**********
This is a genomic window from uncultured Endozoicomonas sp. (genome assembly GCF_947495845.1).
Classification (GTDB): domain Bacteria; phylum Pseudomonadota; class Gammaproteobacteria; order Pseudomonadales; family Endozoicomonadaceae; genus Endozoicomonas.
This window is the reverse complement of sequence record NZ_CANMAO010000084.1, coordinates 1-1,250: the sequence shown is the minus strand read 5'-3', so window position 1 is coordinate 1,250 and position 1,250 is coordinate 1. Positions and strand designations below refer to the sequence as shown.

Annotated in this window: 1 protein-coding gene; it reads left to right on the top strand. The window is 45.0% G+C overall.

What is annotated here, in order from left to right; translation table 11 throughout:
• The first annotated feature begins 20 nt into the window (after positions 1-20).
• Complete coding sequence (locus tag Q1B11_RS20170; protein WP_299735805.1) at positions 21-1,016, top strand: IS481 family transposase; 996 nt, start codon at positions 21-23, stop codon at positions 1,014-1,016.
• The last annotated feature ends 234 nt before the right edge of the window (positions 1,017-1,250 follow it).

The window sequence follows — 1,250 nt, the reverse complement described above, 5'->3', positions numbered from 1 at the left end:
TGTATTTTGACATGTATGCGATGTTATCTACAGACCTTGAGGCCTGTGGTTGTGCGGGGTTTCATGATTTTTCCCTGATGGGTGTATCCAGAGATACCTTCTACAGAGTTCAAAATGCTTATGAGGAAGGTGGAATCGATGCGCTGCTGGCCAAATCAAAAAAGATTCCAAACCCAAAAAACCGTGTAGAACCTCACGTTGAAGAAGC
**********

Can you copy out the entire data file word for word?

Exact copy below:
This is a genomic window from uncultured Endozoicomonas sp. (genome assembly GCF_947495845.1).
Classification (GTDB): domain Bacteria; phylum Pseudomonadota; class Gammaproteobacteria; order Pseudomonadales; family Endozoicomonadaceae; genus Endozoicomonas.
This window is the reverse complement of sequence record NZ_CANMAO010000084.1, coordinates 1-1,250: the sequence shown is the minus strand read 5'-3', so window position 1 is coordinate 1,250 and position 1,250 is coordinate 1. Positions and strand designations below refer to the sequence as shown.

Annotated in this window: 1 protein-coding gene; it reads left to right on the top strand. The window is 45.0% G+C overall.

What is annotated here, in order from left to right; translation table 11 throughout:
• The first annotated feature begins 20 nt into the window (after positions 1-20).
• Complete coding sequence (locus tag Q1B11_RS20170; protein WP_299735805.1) at positions 21-1,016, top strand: IS481 family transposase; 996 nt, start codon at positions 21-23, stop codon at positions 1,014-1,016.
• The last annotated feature ends 234 nt before the right edge of the window (positions 1,017-1,250 follow it).

The window sequence follows — 1,250 nt, the reverse complement described above, 5'->3', positions numbered from 1 at the left end:
TGTATTTTGACATGTATGCGATGTTATCTACAGACCTTGAGGCCTGTGGTTGTGCGGGGTTTCATGATTTTTCCCTGATGGGTGTATCCAGAGATACCTTCTACAGAGTTCAAAATGCTTATGAGGAAGGTGGAATCGATGCGCTGCTGGCCAAATCAAAAAAGATTCCAAACCCAAAAAACCGTGTAGAACCTCACGTTGAAGAAGC